SEOUL (Reuters) - Soaring memory chip sales helped South Korea exports record 12 consecutive months of growth in October, evidence Asia’s fourth largest economy is stepping up a gear.
While shipments growth moderated from September, October outpaced September in terms of average exports per working day, highlighting brisk business activity.
“October exports showed export fundamentals are still strong. Given that there was waning of the low-base effect, and only 18 working days, October fared well,” said Stephen Lee, an economist at Meritz Securities.
Exports grew 7.1 percent on-year, far below bumper growth of 35 percent in September, but average exports per working day came in at $2.5 billion, outperforming September’s $2.35 billion, government data showed on Wednesday.
South Korea celebrated the annual Chuseok holiday from Oct. 2 through Oct. 9, shortening the number of working days from 23.5 in September to 18.
Asia’s fourth-largest economy has been riding an unexpectedly robust export cycle on strong global demand for memory chips, which has cushioned some softness in private consumption.
Exports to China jumped 13.5 percent from a year ago, posting double-digit growth for a third month in a row, as demand for intermediate goods including memory chips and petrochemical products remained strong.
Shipments to the United States dropped 12 percent, as exports of cars and machines slowed, government data showed.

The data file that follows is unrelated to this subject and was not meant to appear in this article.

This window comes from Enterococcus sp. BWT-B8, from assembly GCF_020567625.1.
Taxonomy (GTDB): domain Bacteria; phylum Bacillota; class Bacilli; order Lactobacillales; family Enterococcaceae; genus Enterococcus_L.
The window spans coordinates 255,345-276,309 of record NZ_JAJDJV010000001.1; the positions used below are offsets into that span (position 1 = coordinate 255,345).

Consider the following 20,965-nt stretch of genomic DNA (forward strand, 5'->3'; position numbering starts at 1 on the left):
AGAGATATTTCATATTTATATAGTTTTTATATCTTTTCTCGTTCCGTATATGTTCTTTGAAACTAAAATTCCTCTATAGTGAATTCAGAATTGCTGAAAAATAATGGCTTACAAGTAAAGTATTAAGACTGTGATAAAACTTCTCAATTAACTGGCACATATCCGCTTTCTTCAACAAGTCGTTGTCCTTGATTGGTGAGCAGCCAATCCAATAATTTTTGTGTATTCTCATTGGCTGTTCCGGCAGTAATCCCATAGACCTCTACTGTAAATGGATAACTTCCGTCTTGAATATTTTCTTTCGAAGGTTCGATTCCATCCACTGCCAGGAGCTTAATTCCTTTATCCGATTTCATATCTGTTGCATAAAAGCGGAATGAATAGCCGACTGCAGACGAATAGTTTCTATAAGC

Imports expanded 7.4 percent on-year, below analysts’ forecasts of 11.5 percent and also moderating from 22.6 percent growth in September.
A separate government report showed inflation moderated in October to the slowest pace in 10 months, muting calls for an interest rate hike in coming months.
The consumer price index rose 1.8 percent in October from a year ago, below the 1.9 percent projected in a Reuters survey, and falling short of the Bank of Korea’s (BOK) 2 percent target.
Such subdued inflation may raise new doubts about the central bank’s next steps given that market participants have been expecting the bank to raise interest rates for the first time in over six years at its Nov. 30 meeting.
“Inflationary pressure is not strong, and it now seems there is no urgent need for a rate increase,” said Lee Sang-jae, an economist at Eugene Investment & Securities.
Lee said he still sees a hike at the bank’s November meeting, but acknowledged the BOK could act later than expected as slower inflation triggered new doubts about growth momentum in the economy.
In a Reuters poll conducted on Oct 27, 11 of 13 economists said they saw the BOK raising its policy rate by 25 basis points from a record low of 1.25 percent at the end-November meeting. All those who forecast a hike in November cited much stronger-than-expected third-quarter growth readings posted on Oct. 26.
Wednesday’s data showed prices were down 0.2 percent on a monthly basis versus the survey’s expected 0.1 percent decline.
October’s core inflation, which strips out volatile food and fuel prices, was an annual 1.3 percent, down from September’s annual 1.6 percent.
Fresh food costs moderated after surging through the summer, increasing 1.8 percent on-year following a 6 percent jump in September. Prices of electricity, gas and water decreased 1.6 percent following an 8 percent increase in September.
(Corrects reference month to October from September in paragraph 10.)
Reporting by Cynthia Kim; Additional reporting by Dahee Kim; Editing by Eric Meijer